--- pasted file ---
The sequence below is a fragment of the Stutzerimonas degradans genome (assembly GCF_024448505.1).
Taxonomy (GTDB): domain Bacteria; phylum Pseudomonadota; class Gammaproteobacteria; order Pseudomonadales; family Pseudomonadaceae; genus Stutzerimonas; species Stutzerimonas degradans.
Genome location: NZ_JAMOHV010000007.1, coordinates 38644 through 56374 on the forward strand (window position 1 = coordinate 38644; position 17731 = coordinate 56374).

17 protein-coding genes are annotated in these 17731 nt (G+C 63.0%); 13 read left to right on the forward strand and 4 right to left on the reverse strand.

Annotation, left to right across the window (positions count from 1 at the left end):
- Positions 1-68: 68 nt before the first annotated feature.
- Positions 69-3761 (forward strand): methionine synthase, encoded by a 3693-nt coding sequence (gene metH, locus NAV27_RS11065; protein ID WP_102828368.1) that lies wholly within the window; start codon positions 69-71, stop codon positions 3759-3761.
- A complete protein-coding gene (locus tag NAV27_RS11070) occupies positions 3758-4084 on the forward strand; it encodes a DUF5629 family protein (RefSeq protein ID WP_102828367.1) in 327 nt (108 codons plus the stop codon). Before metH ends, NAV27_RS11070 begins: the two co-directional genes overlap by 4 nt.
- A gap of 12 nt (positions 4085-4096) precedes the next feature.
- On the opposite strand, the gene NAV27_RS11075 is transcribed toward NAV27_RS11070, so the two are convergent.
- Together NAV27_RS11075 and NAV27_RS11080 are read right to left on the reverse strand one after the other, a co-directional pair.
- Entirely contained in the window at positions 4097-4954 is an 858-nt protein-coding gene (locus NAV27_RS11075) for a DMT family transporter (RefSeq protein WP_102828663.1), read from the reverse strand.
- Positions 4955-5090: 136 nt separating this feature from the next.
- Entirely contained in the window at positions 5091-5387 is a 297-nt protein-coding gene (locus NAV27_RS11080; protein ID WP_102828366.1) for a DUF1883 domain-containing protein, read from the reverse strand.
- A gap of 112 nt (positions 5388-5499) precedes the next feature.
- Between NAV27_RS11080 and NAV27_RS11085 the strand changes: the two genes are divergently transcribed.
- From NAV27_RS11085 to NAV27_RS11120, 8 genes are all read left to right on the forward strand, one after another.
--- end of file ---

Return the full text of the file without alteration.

The sequence below is a fragment of the Stutzerimonas degradans genome (assembly GCF_024448505.1).
Taxonomy (GTDB): domain Bacteria; phylum Pseudomonadota; class Gammaproteobacteria; order Pseudomonadales; family Pseudomonadaceae; genus Stutzerimonas; species Stutzerimonas degradans.
Genome location: NZ_JAMOHV010000007.1, coordinates 38644 through 56374 on the forward strand (window position 1 = coordinate 38644; position 17731 = coordinate 56374).

17 protein-coding genes are annotated in these 17731 nt (G+C 63.0%); 13 read left to right on the forward strand and 4 right to left on the reverse strand.

Annotation, left to right across the window (positions count from 1 at the left end):
- Positions 1-68: 68 nt before the first annotated feature.
- Positions 69-3761 (forward strand): methionine synthase, encoded by a 3693-nt coding sequence (gene metH, locus NAV27_RS11065; protein ID WP_102828368.1) that lies wholly within the window; start codon positions 69-71, stop codon positions 3759-3761.
- A complete protein-coding gene (locus tag NAV27_RS11070) occupies positions 3758-4084 on the forward strand; it encodes a DUF5629 family protein (RefSeq protein ID WP_102828367.1) in 327 nt (108 codons plus the stop codon). Before metH ends, NAV27_RS11070 begins: the two co-directional genes overlap by 4 nt.
- A gap of 12 nt (positions 4085-4096) precedes the next feature.
- On the opposite strand, the gene NAV27_RS11075 is transcribed toward NAV27_RS11070, so the two are convergent.
- Together NAV27_RS11075 and NAV27_RS11080 are read right to left on the reverse strand one after the other, a co-directional pair.
- Entirely contained in the window at positions 4097-4954 is an 858-nt protein-coding gene (locus NAV27_RS11075) for a DMT family transporter (RefSeq protein WP_102828663.1), read from the reverse strand.
- Positions 4955-5090: 136 nt separating this feature from the next.
- Entirely contained in the window at positions 5091-5387 is a 297-nt protein-coding gene (locus NAV27_RS11080; protein ID WP_102828366.1) for a DUF1883 domain-containing protein, read from the reverse strand.
- A gap of 112 nt (positions 5388-5499) precedes the next feature.
- Between NAV27_RS11080 and NAV27_RS11085 the strand changes: the two genes are divergently transcribed.
- From NAV27_RS11085 to NAV27_RS11120, 8 genes are all read left to right on the forward strand, one after another.